Car reviews - Hyundai - Ioniq 6
It’s good, really good. But does the Ioniq 6 have the chops to take on Tesla’s Model 3?
31 Mar 2023
By TONY O'KANE
THOUGH the under-the-skin similarities are significant, Hyundai’s Ioniq 6 is a dramatically different thing to the Ioniq 5 that kicked off Hyundai’s thrust into the realm of pure-EVs back in 2021.
Where the 5 is all facets and edges, the 6 is smooth radiuses and curves. While the 5 flaunts an assertive two-box profile, the 6’s silhouette is almost a single graceful arc from nose to tail. The 5, a tall SUV. The 6, a longer and lower sedan. So on, so forth.
Yet the pricing differential between the two is small – at the bottom end, just $2000 separates the $74,000 Ioniq 6 Dynamiq from its Ioniq 5 brother, while at the top end the Ioniq 6 Epiq is a mere $3000 more than the equivalent 5.
It’s obvious that the Ioniq 6 is positioned to capture buyers who can’t gel with the 5’s adventurous design or who simply want something in a slicker form factor, but what else separates Hyundai’s two battery-electrics? And does the Ioniq 6 have what it takes to challenge the current crown-wearer in its segment, the Tesla Model 3?
We hopped over to the Ioniq 6’s local launch in Albury to find out.
The Ioniq 6’s cabin layout should feel very familiar to anyone who’s been in an Ioniq 5, with the same twist-knob gearshifter, two-spoke steering wheel, pull-out glovebox drawer and twin-12.3-inch LCD displays dominating the dashboard.
However, it differs by offering a fixed centre console with a sizable floor-level storage shelf that’s arguably a far more useful configuration than the Ioniq 5’s sliding console, while the door cards have been slimmed down dramatically by moving the window and mirror switch blocks from the doors to the console.
The other crucial difference between the Ioniq 6 and Ioniq 5 is in the back half of the cabin – headroom is significantly crimped down in the 6 thanks to that arching roofline, and watch your noggin while getting in and out. Legroom is just as substantial in the 5, but even for medium-sized adults there’s an uncomfortable proximity to the rooflining when sitting in the back.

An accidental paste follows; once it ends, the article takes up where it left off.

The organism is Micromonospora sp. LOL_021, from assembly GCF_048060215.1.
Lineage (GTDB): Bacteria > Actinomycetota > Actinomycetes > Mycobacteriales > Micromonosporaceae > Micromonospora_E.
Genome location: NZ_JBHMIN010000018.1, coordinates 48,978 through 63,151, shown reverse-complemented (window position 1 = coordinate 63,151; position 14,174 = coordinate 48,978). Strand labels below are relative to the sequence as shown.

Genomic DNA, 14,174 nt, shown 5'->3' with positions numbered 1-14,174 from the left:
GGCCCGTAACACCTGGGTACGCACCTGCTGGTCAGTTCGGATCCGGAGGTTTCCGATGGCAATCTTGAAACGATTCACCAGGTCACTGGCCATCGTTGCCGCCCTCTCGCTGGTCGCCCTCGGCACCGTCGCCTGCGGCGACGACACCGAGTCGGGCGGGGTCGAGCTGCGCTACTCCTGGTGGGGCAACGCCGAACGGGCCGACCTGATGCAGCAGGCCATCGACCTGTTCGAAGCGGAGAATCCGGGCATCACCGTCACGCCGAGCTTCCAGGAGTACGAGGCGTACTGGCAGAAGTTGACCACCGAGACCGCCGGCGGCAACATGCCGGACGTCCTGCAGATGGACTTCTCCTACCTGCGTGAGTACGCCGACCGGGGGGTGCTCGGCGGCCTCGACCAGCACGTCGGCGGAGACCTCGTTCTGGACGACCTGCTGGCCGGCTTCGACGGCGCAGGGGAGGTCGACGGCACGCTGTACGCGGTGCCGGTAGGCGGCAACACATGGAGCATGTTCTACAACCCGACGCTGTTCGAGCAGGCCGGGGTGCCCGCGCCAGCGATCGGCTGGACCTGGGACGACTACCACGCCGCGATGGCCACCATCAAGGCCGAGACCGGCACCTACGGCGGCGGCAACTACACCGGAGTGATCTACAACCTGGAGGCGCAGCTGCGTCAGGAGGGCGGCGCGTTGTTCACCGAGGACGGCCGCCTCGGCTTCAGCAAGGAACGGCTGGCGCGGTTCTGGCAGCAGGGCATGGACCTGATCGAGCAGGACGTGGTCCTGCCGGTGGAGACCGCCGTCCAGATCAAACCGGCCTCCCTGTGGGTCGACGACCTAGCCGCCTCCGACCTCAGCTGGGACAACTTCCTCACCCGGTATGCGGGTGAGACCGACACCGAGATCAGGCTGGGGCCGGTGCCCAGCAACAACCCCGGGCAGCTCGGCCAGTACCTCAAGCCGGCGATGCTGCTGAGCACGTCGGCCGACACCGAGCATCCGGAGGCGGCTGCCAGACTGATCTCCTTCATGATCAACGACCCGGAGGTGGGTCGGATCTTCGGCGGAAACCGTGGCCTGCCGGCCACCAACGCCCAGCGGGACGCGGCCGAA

There’s a large percentage of recycled and eco-friendly materials in the cabin, with everything from reprocessed fishing nets, bio-paints for interior plastics and leather upholstery that’s tanned without the use of harmful chemicals.
It all looks fresh and futuristic, with pleasing textures and colours (four cabin colour configurations can be chosen), but some of the soft-upholstered surfaces on the doors and console do have a downmarket feel to them.
The seats, at least, offer generous levels of space and comfort, with loads of legroom front and rear and the ability for the front seats to fully recline into an almost-flat bed – perfect for catching a quick nap at a charging station.
Prod the starter button and twist the drive selector to ‘D’, and the Ioniq 6 boots up quickly and silently. Regardless of whether you select the single-motor RWD Dynamiq or the dual-motor AWD Techniq or Epiq, around-town tractability in Normal mode feels roughly similar until you stomp the accelerator from standstill, whereupon the dual-motor’s 239kW/605Nm output makes itself felt.